I like the Condor, but I like the Whippet for me feels much less like skiing with a heavy club in each hand. Facts that Whippet does _not_ fold up and is not removable (it used to be) can be considered nice, or not, depending on your preference.

    Perhaps the main thing about these ski pole “arrest” grips is they honestly should be considered more of a “safety aid” and climbing aid than anything that’ll really stop a fall on steep terrain. Where I think they come into their own is 1.) actually on lower angled but glazed or icy terrain. 2.)while stopping or standing on steeper terrain. 3.)unplanned encounters with icy snow in steep terrain, when you realize your edges might not hold and you may have to climb out, or very carefully sidestep down a ways.

    I also know of a few times guys have been knocked off their feet or otherwise caught in smaller avalanche that had big consequences due to dangerous terrain. With Whippets they were able to stop by ramming the picks into the bed surface, thus having the slide leave them behind. Without Whippet they would have been helpless.

    They’re also quite useful for skiing on glaciers, unroped, when the route is generally safe but you could slide into a crevasse of to the side of the beaten path with no way of stopping yourself. I’ve had Whippets in my hands in that situation many times, and was very happy with them.

    Where Whippets are used, or not, in my view doesn’t change how effective they can be. I know from experience and many words from other people that they work for many situations. In other words, I know Chamonix sets the standard in all of alpinism and what people do there is what we should all do, but that doesn’t change the fact that things like Whippet can be very nice to have in your hands in many situations.

    Whippets do look geeky and there is indeed the question of what happens during a tumbling fall. They’re also obnoxious on cable cars. Those things might have something to do with their popularity or lack thereof. I know more than one person who uses Whippets without pole straps. That might be a good way to go.

    Lou

  19. XXX_er November 15th, 2015 12:49 pm

    How about the popular pastime of the interweb tough guys to slag on the chinese made BD skis? But IME the 2 pair I own were cheap to buy, came flat and didn’t break whereas the old Verdicts made at atomic were concave and required a good stone grind

  20. harpo November 15th, 2015 10:43 pm

    I am with you on the whippet, Lou. It has saved me with death or serious injury at least once.

  21. Sky November 16th, 2015 9:31 am

    I dislike both adjustable poles and whippets. Broke too many flicklocks for a few years there then decided to stick with old school poles usually obtained for $5 at a lost and found. Also, when something sharp sounds nice, a real ice ax inspires so much more confidence.

    Never tried any of their skis.

    Good skins are essential and my first skins were Ascensions.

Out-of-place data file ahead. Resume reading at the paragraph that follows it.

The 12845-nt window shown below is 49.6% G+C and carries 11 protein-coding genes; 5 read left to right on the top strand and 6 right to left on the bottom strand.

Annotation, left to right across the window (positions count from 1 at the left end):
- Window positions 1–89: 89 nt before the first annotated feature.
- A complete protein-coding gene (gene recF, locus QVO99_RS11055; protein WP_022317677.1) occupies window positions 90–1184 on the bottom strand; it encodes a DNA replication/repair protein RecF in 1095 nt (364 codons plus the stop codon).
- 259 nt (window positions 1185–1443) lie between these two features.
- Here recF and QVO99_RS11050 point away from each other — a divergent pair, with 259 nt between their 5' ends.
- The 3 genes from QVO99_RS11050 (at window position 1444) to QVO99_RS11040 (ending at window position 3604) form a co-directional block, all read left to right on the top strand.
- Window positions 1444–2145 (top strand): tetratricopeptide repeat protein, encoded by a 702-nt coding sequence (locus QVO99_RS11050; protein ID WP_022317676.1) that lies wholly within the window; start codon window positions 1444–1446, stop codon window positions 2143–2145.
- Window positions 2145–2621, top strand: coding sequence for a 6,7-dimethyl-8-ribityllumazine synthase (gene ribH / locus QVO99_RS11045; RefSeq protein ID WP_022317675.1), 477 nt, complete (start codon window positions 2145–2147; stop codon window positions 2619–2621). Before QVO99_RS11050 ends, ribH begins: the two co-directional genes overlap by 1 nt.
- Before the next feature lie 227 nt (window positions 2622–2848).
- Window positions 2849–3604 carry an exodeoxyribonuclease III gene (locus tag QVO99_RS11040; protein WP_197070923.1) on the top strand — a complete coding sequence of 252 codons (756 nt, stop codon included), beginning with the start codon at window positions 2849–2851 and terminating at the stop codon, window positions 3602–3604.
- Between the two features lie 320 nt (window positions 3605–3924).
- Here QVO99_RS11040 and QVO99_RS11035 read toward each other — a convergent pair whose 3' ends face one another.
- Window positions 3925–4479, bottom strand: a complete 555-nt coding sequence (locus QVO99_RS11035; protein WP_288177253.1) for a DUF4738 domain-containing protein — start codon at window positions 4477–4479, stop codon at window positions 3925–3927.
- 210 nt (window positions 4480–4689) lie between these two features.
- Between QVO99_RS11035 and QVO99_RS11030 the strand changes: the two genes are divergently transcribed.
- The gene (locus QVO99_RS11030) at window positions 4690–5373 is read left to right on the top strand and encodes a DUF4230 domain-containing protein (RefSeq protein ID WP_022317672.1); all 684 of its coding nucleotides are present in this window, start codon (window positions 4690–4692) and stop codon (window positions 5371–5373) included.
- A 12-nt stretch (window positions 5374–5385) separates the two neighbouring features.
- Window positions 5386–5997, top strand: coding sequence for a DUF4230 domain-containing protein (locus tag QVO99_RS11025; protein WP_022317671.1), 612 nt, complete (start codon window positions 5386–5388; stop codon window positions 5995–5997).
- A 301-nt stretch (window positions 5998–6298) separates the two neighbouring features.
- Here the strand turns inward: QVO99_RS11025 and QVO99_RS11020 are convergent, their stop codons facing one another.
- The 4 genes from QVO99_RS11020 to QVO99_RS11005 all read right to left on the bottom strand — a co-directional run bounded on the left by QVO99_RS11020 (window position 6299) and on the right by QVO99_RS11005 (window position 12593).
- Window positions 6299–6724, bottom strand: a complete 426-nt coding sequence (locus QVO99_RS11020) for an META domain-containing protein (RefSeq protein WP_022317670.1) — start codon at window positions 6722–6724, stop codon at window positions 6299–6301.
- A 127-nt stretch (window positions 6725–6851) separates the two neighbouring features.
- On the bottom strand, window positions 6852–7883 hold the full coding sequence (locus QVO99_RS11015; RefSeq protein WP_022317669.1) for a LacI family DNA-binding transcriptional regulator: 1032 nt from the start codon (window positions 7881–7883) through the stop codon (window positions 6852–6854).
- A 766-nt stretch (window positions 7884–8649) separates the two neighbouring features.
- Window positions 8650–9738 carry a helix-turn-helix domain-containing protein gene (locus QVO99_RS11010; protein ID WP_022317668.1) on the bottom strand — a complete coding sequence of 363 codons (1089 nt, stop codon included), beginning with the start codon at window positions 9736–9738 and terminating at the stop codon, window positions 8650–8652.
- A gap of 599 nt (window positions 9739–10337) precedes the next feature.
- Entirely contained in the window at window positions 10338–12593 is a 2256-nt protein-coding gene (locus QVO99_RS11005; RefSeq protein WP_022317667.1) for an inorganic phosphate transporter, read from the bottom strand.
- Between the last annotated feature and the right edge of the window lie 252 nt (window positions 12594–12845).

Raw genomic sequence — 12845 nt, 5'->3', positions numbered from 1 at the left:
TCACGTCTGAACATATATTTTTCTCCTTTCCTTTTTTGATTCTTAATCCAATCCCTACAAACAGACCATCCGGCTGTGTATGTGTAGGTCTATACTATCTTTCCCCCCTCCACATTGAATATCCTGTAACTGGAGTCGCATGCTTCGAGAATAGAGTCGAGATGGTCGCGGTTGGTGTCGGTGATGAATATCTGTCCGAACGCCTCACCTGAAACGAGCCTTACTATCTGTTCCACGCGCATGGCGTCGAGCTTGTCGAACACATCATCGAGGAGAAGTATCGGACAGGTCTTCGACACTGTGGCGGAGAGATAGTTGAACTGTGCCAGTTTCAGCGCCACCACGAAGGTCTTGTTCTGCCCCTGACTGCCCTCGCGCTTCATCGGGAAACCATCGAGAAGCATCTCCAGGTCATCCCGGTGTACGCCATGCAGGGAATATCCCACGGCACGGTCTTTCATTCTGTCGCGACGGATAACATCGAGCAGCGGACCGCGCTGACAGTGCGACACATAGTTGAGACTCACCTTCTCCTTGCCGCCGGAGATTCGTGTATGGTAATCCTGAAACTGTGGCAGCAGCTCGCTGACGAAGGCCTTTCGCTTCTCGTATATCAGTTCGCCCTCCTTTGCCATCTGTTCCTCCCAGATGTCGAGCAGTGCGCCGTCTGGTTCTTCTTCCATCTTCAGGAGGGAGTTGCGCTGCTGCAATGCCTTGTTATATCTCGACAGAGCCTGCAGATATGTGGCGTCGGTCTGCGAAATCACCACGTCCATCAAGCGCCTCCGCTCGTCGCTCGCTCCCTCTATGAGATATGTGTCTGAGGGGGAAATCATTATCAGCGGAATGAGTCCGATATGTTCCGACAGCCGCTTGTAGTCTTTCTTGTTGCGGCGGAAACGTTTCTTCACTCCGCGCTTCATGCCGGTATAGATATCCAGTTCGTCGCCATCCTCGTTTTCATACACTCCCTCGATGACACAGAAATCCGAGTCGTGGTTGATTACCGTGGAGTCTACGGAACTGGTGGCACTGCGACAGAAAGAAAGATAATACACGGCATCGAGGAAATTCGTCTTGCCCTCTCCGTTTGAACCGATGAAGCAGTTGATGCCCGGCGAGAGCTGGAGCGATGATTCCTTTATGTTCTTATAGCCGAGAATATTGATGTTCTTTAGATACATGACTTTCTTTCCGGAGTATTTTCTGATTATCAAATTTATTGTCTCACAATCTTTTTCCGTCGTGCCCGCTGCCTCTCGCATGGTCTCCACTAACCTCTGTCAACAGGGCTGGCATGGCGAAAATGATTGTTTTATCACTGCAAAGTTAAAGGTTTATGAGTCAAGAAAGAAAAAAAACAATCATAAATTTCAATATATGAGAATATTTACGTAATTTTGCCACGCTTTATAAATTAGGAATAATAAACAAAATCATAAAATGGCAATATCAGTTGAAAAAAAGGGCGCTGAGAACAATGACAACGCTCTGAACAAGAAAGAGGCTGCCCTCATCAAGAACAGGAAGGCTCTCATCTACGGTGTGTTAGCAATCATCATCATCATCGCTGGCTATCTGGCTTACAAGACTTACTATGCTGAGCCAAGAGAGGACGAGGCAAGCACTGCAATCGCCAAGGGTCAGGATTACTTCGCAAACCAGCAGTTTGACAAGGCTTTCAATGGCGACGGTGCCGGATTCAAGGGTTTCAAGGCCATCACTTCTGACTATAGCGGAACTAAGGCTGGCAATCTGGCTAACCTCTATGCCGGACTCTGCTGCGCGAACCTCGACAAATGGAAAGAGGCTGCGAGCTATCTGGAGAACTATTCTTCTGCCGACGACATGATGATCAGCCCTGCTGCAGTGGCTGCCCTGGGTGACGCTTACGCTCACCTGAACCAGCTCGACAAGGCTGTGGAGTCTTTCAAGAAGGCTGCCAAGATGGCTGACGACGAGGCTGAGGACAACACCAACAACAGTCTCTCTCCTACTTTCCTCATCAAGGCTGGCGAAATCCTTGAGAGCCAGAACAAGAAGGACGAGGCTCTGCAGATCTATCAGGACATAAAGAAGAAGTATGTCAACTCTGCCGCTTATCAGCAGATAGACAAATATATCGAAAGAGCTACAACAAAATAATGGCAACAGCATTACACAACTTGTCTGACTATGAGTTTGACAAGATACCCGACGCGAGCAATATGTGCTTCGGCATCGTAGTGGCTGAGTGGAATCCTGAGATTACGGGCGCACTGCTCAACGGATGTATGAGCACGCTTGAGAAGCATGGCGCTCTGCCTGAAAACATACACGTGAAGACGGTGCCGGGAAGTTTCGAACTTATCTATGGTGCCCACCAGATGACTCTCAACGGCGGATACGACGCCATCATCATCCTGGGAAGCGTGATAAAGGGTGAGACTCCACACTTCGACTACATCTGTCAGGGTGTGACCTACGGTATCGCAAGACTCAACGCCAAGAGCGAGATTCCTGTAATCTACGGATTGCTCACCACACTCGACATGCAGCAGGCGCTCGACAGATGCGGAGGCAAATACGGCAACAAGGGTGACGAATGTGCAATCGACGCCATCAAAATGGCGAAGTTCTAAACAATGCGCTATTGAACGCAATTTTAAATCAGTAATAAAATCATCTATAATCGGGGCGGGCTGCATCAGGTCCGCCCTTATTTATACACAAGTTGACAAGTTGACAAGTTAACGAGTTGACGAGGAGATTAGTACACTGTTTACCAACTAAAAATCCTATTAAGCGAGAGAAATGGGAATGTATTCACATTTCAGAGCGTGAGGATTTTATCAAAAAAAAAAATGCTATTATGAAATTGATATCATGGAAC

Camalots? Yes please!

  22. noah howell November 16th, 2015 4:59 pm

    Without a whippet how will anyone know you are doing ski-mountaineering?

    I do like the Whippet for steep firm snow when you know ice won’t be encountered. I think that’s why they are popular in North Am, but haven’t become in fashion in Europe where your chances of encountering ice are very likely. When you do find ice you want technical tools.

    In my experience they are not a good option for self-arresting.

  23. Tahoebound November 16th, 2015 5:51 pm

    Surprised to see no mention of the Avalung – seems to have been largely replaced by air bags, but seemed innovative before air bags decreased in price / increased in prevalence.

  24. wyomingowen November 16th, 2015 5:55 pm

    I 2nd xxx on the chinese skis working great and holding up, but that plant is now shut.

    Being realistic though, during my tele days (I now refer to as “the lost years”),
    I had not 1, but 2 pit bull failures that I’m lucky I was not hurt or too stranded.
    I can’t avoid commenting on the words BD & innovation. Don’t worry I still buy their hardgoods Carbon Converts are excellent.

    Just like the king pin failures, I’m very critical when the consumer is part of product testing. I don’t want to deal with insurance companies, mine or theirs. That’s time spent not skiing.

    On the condor, agreed on weight, but when you’re punching the slope the handle frame protects your hands.

  25. Colin November 20th, 2015 4:04 pm

    BD’s greatest innovation in skiing for me has been enormous:Gigawatts, Megawatts, Factors, Avalungs, Guide Glove, articulated grips of ski poles, and, of course, Telekneesis knee padss for snowboarding. All are lifechanging innovations for me.
    Big kudos to BD’s Laakso, the late Billy Poole, all the BD ski innovators, and of course my bro-in-law, Andrew.

  26. Lou Dawson 2 November 20th, 2015 5:17 pm

    Colin, thanks for calling those out! The Guide Glove especially. Lou





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  • Welcome to Louis (Lou) Dawson's backcountry skiing information & opinion website. Lou's passion for the past 50 years has been alpinism, climbing, mountaineering and skiing -- along with all manner of outdoor recreation. He has authored numerous books and articles about ski touring and is well known as the first person to ski down all 54 of Colorado's 14,000-foot peaks, otherwise known as the Fourteeners! Books and free ski touring news and information here.